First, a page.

The original studies on the name letter effect (NLE) — an enhanced attractiveness of the letters occurring in one’s own name (NLs) as compared to the attractiveness the same letters would have being not-own name letters (NNLs) (Nuttin, 1985, 1987) — are reviewed in the context of J.M. Nuttin (Jr.)’s original research interest—the affective selfparticles hypothesis or the affective consequences of mere belongingness to the self for isolated stimulus elements. The broad implications of the NLE arc briefly discussed. A series of studies is reviewed, designed to compare two alternative explanations (the primacy of mastery of NLs (own name letters) hypothesis and the subjective familiarity hypothesis) with Nuttin’s affective selfparticles hypothesis. Finally, the implications of the NLE are reconsidered in the light of new research data.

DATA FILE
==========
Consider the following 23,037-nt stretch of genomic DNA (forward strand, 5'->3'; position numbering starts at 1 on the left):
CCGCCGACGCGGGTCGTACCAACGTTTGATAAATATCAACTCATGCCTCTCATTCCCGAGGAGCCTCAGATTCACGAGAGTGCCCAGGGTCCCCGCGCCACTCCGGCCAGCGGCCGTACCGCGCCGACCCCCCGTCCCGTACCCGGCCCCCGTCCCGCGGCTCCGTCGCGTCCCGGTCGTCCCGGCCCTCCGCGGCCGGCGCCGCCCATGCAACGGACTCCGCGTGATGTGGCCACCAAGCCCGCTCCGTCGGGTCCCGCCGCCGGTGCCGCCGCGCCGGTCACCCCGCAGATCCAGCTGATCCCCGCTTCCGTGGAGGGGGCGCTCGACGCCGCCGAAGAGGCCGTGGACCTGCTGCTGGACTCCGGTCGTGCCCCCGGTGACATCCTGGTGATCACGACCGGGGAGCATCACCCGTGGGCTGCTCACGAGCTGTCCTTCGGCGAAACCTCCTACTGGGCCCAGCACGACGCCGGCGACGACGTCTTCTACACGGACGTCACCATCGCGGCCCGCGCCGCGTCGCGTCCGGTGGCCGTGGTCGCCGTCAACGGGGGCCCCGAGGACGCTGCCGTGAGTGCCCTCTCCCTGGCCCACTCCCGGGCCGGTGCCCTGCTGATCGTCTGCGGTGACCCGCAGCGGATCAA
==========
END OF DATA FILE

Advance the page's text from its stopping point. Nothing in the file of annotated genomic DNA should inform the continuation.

How to Cite:
Hoorens, V., 1990. Nuttin’s Affective Selfparticles Hypothesis and the Name Letter Effect: A Review. Psychologica Belgica, 30(1-2), pp.23–48. DOI: http://doi.org/10.5334/pb.801